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Saturday, February 24, 2024

Concern over COP28 fossil fuel phase-out imbroglio

Observers on the ground at COP28 in Dubai are alleging that the richest oil and gas exporting nations, being led by the U.S., are ostensibly on board with including phaseout language in the final text of the summit.

COP28 opening session

According to them, the text they are proposing could hinder climate goals by obscuring the meaning of “phaseout” and enshrining seeming distractions like carbon capture and storage (CCS), hydrogen, and nuclear in the phaseout text.

COP28 is in the final days of negotiations that will set the stage for whether the world is able to keep crucial climate goals in reach. There is talk about “fossil fuel phaseout” appearing in the final text, which observers say marks significant momentum for the climate movement.

News in the past week revealed that OPEC is not very comfortable about the possible inclusion of “fossil fuel phaseout” in the text.

The oil producer group in a letter urged its members and allies to reject any mention of fossil fuels in the final summit deal, warning that “undue and disproportionate pressure against fossil fuels may reach a tipping point”.

In fact, countries clashed on Saturday, December 9, 2023, over a possible agreement to phase-out fossil fuels at the summit, jeopardising attempts to deliver a first-ever commitment to eventually end the use of oil and gas in 30 years of global warming talks.

Saudi Arabia and Russia were among several countries insisting that the conference in Dubai focus only on reducing climate pollution – and not on targeting the fossil fuels causing it, according to observers in the negotiations.

On the other side, at least 80 countries including the United States, the European Union and many poor, climate-vulnerable nations are said to be demanding that a COP28 deal call clearly for an eventual end to fossil fuel use.

COP28 President, Sultan al-Jaber, told nations late on Saturday to speed up their work to find a final deal, saying there were “still more areas of divergence than agreement”.

“The window is closing to close the gaps,” he told the summit.

Saudi Arabia is the top producer in OPEC and the de facto leader of the organisation and Russia is a member of the so-called OPEC+ group.

By insisting on focusing on emissions rather than fossil fuels, the two countries appeared to be leaning on the promise of expensive carbon capture technology, which the U.N. climate science panel says cannot take the place of reducing fossil fuel use worldwide.

Other countries including India and China have not explicitly endorsed a fossil fuel phase-out at COP28 but have backed a popular call for boosting renewable energy.

With the summit’s scheduled to end on Tuesday, government ministers from the nearly 200 countries at the Dubai summit have joined in trying to resolve the fossil fuel impasse.

Climate-vulnerable countries said a rejection of a fossil fuel mention at COP28 would threaten the entire world.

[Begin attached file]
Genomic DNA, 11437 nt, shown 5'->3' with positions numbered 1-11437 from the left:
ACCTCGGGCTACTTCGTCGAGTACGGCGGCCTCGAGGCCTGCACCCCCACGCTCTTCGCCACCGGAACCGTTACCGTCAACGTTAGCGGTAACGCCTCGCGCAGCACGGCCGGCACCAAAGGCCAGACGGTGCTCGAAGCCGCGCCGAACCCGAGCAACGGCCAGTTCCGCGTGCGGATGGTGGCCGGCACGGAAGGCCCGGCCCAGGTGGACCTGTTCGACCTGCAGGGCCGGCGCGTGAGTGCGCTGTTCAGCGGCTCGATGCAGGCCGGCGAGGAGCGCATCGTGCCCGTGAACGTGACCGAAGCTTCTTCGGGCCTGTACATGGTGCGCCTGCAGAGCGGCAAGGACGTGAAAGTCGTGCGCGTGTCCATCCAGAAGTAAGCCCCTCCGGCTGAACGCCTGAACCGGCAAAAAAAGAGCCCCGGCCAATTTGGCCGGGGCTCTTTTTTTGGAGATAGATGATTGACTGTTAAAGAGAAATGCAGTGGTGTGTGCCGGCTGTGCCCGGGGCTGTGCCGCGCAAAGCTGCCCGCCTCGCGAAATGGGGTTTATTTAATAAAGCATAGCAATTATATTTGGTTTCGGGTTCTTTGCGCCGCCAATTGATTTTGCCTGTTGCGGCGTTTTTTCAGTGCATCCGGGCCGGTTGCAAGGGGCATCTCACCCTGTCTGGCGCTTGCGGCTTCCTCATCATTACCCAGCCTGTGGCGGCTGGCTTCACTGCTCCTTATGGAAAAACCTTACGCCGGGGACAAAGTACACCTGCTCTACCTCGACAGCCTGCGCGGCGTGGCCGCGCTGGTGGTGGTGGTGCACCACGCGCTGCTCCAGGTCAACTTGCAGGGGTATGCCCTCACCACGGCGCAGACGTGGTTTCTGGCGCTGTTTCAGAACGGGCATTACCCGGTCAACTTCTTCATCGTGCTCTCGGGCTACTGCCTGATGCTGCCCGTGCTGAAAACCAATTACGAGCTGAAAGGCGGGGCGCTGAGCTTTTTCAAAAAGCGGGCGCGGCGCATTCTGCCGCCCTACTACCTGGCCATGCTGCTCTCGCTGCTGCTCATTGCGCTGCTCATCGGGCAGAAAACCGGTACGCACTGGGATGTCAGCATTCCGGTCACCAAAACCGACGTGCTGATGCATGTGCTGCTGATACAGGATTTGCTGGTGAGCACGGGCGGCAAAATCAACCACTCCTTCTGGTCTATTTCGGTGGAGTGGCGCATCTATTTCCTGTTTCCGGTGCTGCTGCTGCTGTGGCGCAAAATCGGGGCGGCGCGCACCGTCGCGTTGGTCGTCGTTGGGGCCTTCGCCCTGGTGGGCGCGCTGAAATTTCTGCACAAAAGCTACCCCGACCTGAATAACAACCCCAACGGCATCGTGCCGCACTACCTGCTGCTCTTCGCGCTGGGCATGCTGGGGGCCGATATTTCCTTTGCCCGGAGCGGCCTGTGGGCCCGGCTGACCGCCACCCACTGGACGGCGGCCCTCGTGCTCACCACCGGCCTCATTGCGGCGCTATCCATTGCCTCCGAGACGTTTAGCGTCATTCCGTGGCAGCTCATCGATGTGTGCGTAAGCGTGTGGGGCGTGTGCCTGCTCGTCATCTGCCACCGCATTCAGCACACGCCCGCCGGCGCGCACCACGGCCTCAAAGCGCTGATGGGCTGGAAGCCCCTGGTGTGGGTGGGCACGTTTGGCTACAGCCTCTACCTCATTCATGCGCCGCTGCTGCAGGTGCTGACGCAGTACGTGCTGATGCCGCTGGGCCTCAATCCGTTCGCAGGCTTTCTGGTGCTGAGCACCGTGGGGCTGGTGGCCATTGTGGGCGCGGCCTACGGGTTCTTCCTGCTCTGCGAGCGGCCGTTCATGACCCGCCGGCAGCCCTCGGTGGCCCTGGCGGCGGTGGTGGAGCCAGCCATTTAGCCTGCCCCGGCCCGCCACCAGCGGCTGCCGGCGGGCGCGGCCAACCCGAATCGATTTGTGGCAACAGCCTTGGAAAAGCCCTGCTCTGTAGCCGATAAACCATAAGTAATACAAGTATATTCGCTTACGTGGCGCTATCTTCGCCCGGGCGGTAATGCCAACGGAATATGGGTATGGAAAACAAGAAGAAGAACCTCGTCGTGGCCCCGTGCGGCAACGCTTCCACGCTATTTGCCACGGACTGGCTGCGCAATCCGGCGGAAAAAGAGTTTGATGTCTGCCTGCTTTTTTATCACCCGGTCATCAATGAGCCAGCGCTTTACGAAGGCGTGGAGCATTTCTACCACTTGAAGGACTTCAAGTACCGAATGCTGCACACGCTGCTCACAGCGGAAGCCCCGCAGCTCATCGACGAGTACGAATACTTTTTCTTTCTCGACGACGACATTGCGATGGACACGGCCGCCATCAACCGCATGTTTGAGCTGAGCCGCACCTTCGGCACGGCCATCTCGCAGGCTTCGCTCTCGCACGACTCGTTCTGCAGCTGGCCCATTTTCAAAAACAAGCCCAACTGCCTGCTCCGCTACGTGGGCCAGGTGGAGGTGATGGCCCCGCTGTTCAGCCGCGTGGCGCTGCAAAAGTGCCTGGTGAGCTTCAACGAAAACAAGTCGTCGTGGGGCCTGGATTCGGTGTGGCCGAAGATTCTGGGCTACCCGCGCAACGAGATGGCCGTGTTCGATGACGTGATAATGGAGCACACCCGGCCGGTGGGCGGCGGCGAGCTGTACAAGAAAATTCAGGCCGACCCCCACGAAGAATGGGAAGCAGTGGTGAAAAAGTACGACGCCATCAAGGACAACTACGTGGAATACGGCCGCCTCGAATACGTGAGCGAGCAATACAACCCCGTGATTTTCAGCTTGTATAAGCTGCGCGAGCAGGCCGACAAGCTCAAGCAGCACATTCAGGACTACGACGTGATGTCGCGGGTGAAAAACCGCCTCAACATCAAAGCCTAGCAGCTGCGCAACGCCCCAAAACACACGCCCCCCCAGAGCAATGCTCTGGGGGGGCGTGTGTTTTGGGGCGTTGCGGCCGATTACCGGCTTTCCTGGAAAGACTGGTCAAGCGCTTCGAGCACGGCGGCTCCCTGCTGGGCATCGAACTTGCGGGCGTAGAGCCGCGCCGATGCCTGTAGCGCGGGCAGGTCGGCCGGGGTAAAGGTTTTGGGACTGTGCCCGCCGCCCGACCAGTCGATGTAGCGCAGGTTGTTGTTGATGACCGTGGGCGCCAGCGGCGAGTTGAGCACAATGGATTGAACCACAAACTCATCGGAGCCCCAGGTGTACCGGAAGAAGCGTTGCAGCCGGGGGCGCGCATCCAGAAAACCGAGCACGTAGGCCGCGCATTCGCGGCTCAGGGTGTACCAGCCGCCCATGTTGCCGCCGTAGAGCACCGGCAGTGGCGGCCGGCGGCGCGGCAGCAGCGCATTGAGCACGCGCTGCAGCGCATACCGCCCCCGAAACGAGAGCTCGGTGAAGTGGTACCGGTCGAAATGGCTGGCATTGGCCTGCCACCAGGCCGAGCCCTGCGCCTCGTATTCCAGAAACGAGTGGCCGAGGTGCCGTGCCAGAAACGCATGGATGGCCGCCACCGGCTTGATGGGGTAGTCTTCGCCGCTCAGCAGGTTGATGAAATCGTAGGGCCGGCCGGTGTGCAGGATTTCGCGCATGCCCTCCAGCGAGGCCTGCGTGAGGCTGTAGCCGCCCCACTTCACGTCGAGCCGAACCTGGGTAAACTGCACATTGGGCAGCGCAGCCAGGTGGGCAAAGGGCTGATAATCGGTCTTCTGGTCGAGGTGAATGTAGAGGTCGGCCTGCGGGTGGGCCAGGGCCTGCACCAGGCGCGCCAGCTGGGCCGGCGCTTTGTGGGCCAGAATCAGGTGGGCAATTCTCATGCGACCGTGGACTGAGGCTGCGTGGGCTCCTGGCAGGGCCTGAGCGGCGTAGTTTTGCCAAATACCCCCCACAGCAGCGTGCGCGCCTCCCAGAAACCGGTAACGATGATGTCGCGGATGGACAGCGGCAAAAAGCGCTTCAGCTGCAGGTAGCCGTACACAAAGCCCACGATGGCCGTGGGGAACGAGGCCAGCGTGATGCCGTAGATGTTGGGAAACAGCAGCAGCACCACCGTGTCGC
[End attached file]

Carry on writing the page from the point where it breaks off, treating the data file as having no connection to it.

“Nothing puts the prosperity and future of all people on earth, including all of the citizens of OPEC countries, at greater risk than fossil fuels,” said Marshall Islands climate envoy Tina Stege in a statement.

The Marshall Islands, which faces inundation from climate-driven sea level rise, currently chairs the High Ambition Coalition group of nations pushing for stronger emissions-cutting targets and policies.

“To meet the global goal of holding climate warming to within 1.5 degrees Celsius above preindustrial temperatures, the coalition “is pushing for a phase out of fossil fuels, which are at the root of this crisis,” she said. “1.5 is not negotiable, and that means an end to fossil fuels.”

The latest version of the negotiating text, released on Friday, shows countries were still considering a range of options – from agreeing to a “phase out of fossil fuels in line with best available science”, to phasing out “unabated fossil fuels”, to including no mention at all.

JL Andrepont, 350.org Senior Policy Analyst, said: “This is a major inflection point for our entire planet: world leaders have the chance to finally commit to the fossil fuel phaseout we need to prevent the worst of the climate catastrophe and stand on the side of people and planet. And yet, as the expression goes, the U.S. is trying to have their cake and eat it, too. The U.S. wants to appear to support a fossil fuel phaseout, but they’re manipulating that language so that they can continue to burn fossil fuels, wreak havoc on the rest of the planet, and rely on dangerous distractions like carbon capture instead of having to make meaningful change.

“The White House’s coverage this week has lauded the Biden administration’s climate efforts. However, we’ve been watching, too, and we call on Biden and his Climate Team to be the leaders they are claiming to be: stop playing diplomatic games with the world’s future and support a full, rapid fossil fuel phaseout. The U.S., the world’s largest oil and gas extractor and exporter, has a responsibility to make up for current and historical emissions. Let’s get on the right side of history.”

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